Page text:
of the owners of a boat plying the high seas between two points in the same
state. 96 U. S. 1, Pensacola Tel Co. v. establish a telegraph W. U. Tel. Co.,
company. 127 U. S. 1, Cal. v. Cal. Pac. R. R., establish a railroad 196 U. S. 369, Wis. v. Duluth, improve harbors,
rivers, etc. 135 U. S. 641, Cherokee Nation grant to a corporation v. Southern Kansas Railroad Co. engaged in interstate
commerce the right of eminent domain through a state.
(From "The Federal Power over Commerce and its Effect on
State Action," W. D. Lewis, p. 125 ff.)
A single example from one of these decisions will suffice to illustrate the method of interpretation.
Extract from decision, 1824, written by Chief Justice Marshall in the case of Gibbons v. Ogden. This opinion “is the basis of all subsequent decisions construing the commerce clause, and is the recognized source of authority.”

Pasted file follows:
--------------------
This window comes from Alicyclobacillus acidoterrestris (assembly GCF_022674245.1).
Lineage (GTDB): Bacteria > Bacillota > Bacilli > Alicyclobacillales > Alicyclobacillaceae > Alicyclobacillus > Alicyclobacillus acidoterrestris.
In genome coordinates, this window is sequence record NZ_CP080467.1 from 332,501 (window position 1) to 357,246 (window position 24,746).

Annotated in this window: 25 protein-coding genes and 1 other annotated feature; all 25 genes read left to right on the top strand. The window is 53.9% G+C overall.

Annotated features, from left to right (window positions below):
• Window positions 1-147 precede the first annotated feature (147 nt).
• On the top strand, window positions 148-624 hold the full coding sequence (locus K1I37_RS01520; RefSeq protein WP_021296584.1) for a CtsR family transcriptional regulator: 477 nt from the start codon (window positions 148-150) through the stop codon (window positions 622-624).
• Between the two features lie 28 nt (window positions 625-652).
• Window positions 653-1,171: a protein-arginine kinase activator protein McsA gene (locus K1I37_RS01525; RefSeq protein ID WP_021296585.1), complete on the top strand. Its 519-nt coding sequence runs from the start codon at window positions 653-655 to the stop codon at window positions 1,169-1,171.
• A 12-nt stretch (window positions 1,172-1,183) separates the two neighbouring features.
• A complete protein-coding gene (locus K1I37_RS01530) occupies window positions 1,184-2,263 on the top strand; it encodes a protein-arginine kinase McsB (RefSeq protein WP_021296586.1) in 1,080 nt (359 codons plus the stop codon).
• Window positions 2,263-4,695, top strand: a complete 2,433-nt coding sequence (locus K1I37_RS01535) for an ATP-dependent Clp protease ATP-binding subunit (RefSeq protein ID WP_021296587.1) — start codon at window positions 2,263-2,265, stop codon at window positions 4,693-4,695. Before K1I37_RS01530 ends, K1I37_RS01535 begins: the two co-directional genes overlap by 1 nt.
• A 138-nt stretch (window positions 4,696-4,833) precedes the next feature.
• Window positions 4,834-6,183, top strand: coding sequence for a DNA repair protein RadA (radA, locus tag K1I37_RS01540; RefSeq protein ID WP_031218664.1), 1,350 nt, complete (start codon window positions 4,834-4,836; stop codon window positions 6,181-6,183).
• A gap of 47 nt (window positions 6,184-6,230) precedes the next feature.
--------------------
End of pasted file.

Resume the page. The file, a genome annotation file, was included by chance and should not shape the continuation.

The words are: "Congress shall have power to regulate commerce with foreign nations, and among the several states and with the Indian tribes.” The subject to be regulated is commerce: and our constitution being, as was aptly said at the bar, one of enumeration, and not of definition, to ascertain the extent of the power it becomes necessary to settle the meaning of the word. The counsel for the appellee would limit it to traffic, to buying and selling or the interchange of commodities, and do not admit that it comprehends navigation. This would restrict a general term, applicable to many objects, to one of its significations. Commerce undoubtedly is traffic, but it is something more; it is intercourse. It describes the commercial intercourse between nations, and parts of nations, in all its branches, and is regulated by prescribing rules for carrying on that intercourse. The mind can scarcely conceive a system for regulating commerce between nations, which shall exclude all laws concerning navigation, which shall be silent on the admission of the vessels of the one nation into the ports of the other, and be confined to prescribing rules for the conduct of individuals, in the actual employment of buying and selling, or of barter.